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VantageScore and FICO are two of the main credit scoring models, but they weigh the various parts of your credit report differently. Here are the different credit score ranges — and more information on how your score is calculated.

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Credit score ranges

credit score ranges

Different models could mean different credit score ranges

Since different credit scoring models weigh factors differently, you could see your score fluctuate differently depending on which scoring model you’re looking at. In one model you might have excellent credit but in another, you might only be considered good.

FICO, for example, says payment history is 35% of your total score. It’s the most important part and one missed payment can cause your credit score to take a big hit.

VantageScore, however, doesn’t weigh payment history as high. Your total credit usage, like balance and available credit, is the most important factor in calculating your VantageScore.

With credit score ranges, you may not even fit into “good” or “poor.” In fact, you could be better than good. For the most part, credit score ranges include:

  • Poor (less than 640): Poor or bad credit gives you little chance of qualifying for any type of credit, including a credit card or loan. This can hurt your chances of borrowing money.
  • Fair (640 to 699): Fair credit means there are some highlights to your score and lenders will take notice. While you may qualify for a loan or credit card, you’d likely end up paying a higher interest rate due to your low score. You might also need to enlist the help of a cosigner to get lower interest rates.
  • Good (700 to 749): Having good credit not only allows you to qualify for a loan but gives you a chance to get a lower interest rate than those with only a fair score. You may also see more choices or a variety of available credit by having a good score.
  • Excellent (750 and above): Having excellent credit shows lenders, issuers and credit bureaus that you’re very responsible with money. You’ll qualify for the vast majority of loan and credit card options available, as well as securing the lowest interest rate offered. A lower interest rate means less you have to pay on top of the amount you borrowed.

How to check your credit score

The good news is that you don’t have to pay to access your credit score. Many places offer it for free, including:

  • Banks and credit issuers: A perk of having an account at your bank (or a credit card) means you have access to your credit score without paying for it. It’s typically updated weekly or monthly, depending on the institution.
  • Credit bureaus: Experian not only allows you to get your score for free, but they also give you access to your Experian credit report, too.
  • Apps: Some independent apps, like Mint, give you the chance to track your credit score either on a weekly or monthly basis. Different accounts are reported at different times, which can cause your score to fluctuate from week to week or even month to month.

No matter how you check your score, you should try to do it on a regular basis. Doing this can help you keep track of your progress. For example, if you’re trying to pay down debt or pay off a credit card, you can see how on-time payments will cause your FICO score to go up. You’ll also see how lowering your balance will cause your VantageScore to rise.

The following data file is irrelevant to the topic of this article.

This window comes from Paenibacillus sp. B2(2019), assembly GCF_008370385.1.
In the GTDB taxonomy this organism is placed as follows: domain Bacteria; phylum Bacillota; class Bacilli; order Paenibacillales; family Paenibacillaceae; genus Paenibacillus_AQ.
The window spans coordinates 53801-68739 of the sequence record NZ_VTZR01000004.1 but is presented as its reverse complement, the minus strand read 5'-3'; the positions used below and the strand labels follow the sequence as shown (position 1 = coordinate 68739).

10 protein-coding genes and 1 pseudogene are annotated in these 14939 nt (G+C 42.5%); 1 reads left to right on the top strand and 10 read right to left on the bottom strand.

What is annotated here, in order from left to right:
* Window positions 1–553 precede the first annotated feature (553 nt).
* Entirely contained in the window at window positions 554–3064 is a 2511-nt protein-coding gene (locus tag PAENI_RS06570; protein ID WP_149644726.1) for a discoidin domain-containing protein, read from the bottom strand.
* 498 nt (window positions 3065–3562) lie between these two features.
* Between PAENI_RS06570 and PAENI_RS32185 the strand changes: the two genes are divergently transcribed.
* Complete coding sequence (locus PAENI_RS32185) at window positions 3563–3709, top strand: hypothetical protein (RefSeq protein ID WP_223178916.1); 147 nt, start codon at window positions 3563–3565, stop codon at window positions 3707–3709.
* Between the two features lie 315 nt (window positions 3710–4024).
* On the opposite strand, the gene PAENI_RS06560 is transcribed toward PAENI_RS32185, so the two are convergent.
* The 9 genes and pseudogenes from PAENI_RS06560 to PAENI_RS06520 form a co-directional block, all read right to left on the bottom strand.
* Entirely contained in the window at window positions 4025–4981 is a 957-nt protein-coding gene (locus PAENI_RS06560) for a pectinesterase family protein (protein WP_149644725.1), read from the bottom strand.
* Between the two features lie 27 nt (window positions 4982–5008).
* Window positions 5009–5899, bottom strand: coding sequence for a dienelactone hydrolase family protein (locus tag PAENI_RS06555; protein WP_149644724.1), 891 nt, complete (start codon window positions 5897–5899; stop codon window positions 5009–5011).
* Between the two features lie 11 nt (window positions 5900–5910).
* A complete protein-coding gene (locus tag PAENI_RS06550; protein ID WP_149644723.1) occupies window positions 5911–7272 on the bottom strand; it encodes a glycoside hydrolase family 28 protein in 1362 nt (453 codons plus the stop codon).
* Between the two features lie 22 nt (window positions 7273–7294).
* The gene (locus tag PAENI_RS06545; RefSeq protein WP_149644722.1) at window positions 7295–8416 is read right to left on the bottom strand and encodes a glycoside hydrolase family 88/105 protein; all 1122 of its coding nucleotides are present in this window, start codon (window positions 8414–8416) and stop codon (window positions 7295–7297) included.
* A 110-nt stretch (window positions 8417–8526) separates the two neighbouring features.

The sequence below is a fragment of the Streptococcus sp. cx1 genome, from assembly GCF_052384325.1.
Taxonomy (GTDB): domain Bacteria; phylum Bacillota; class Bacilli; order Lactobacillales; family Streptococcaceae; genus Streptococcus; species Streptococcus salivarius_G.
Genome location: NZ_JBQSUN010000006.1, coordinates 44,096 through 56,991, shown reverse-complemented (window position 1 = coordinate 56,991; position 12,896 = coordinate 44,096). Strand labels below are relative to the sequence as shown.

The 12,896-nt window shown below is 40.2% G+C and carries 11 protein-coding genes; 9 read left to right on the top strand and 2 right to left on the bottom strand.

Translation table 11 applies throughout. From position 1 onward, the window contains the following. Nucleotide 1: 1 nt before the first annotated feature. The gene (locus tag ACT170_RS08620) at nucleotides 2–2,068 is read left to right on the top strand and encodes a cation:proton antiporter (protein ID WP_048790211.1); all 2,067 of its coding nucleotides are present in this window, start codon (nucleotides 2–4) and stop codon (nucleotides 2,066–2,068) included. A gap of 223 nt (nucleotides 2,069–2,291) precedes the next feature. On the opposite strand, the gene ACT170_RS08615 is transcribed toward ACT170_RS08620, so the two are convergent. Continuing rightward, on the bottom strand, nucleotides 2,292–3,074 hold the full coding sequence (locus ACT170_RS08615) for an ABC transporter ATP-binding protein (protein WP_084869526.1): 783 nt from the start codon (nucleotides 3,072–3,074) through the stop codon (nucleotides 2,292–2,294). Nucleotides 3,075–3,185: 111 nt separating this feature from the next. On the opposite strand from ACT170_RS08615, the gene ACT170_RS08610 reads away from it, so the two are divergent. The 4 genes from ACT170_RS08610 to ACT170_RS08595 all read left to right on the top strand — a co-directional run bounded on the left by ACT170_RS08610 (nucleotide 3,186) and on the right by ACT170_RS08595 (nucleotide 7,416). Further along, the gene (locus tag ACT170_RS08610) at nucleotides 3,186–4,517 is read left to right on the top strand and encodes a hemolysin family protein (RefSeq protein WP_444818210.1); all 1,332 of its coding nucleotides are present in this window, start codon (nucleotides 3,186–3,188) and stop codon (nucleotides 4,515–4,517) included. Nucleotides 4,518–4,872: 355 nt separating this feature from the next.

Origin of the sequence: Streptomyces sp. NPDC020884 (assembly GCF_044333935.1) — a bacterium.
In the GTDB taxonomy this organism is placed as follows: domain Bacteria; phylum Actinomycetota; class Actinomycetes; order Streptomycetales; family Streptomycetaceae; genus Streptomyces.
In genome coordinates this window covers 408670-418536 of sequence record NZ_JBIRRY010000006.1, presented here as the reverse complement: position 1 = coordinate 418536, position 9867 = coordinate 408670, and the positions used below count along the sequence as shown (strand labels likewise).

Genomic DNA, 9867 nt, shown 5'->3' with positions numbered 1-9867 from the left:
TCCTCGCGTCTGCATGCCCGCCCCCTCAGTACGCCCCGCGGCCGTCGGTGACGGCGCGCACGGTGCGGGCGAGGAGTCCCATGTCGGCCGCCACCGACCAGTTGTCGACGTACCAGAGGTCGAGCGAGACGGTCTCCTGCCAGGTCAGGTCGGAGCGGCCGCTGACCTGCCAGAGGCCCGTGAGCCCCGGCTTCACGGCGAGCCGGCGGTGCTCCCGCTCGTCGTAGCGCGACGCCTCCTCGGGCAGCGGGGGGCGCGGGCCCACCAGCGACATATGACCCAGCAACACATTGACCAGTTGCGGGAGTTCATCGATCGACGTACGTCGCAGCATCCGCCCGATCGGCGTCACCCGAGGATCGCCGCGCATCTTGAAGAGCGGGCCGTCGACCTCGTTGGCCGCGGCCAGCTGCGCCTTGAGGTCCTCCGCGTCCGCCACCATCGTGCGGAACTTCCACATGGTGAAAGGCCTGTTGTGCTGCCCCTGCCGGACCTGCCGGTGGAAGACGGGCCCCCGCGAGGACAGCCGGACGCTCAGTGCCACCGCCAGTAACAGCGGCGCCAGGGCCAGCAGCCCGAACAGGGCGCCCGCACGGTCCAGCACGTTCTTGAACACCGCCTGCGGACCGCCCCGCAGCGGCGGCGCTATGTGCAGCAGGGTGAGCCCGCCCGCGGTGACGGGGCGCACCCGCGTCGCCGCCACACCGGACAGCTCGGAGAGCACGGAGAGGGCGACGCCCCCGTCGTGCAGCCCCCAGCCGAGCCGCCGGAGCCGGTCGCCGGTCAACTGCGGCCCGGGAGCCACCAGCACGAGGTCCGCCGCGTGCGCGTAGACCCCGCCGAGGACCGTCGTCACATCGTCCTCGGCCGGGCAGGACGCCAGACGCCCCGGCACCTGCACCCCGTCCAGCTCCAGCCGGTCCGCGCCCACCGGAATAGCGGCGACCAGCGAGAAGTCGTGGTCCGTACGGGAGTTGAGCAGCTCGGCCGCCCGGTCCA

Find Out: How to Improve Your Credit Score

How your score impacts future credit

Even with a lower credit score, you can still qualify for many different loans and credit cards. However, keep in mind that typically means you’ll be paying higher interest rates. Here are a few ways your score can impact your future credit:

  • Credit cards: If you don’t have stellar credit, a credit card (and on-time payments) could help you build it up. But if your credit is low, that could mean higher rates.
  • Mortgages: The higher your score, the more likely you’ll be able to take out a home loan for the full amount you’d like. If you have a poor or fair score, you might not be able to take out a mortgage at all.
  • Auto loans: Having bad credit means you might not qualify for an auto loan and if you do, it could come with a higher interest rate.
  • Personal loans: Your credit score could be the determining factor between qualifying and getting rejected for a personal loan.
  • Student loans: If you need to take out a private student loan, you’ll need a decent credit score to qualify (or a creditworthy cosigner). Federal loans on the other hand, don’t require a credit check.
  • Student loan refinancing: When you refinance a loan, having a high credit score means getting the lowest interest rate available. While you may qualify for refinancing with a less-than-stellar score, you may end up paying more in interest. Think about getting a cosigner who has better credit to keep your interest rate lower.

If you don’t have much credit but want to start proving you can responsibly handle money, there are ways you can get other types of payments reported to credit bureaus. Experian Boost allows you to add your phone and utility bills to your credit report. Finding other ways to increase your credit score by paying bills on time gives you the chance to improve it without taking on debt.

About the author
Dori Zinn
Dori Zinn

Dori Zinn is a student loan authority and a contributor to Credible. Her work has appeared in Huffington Post, Bankate, Inc, Quartz, and more.

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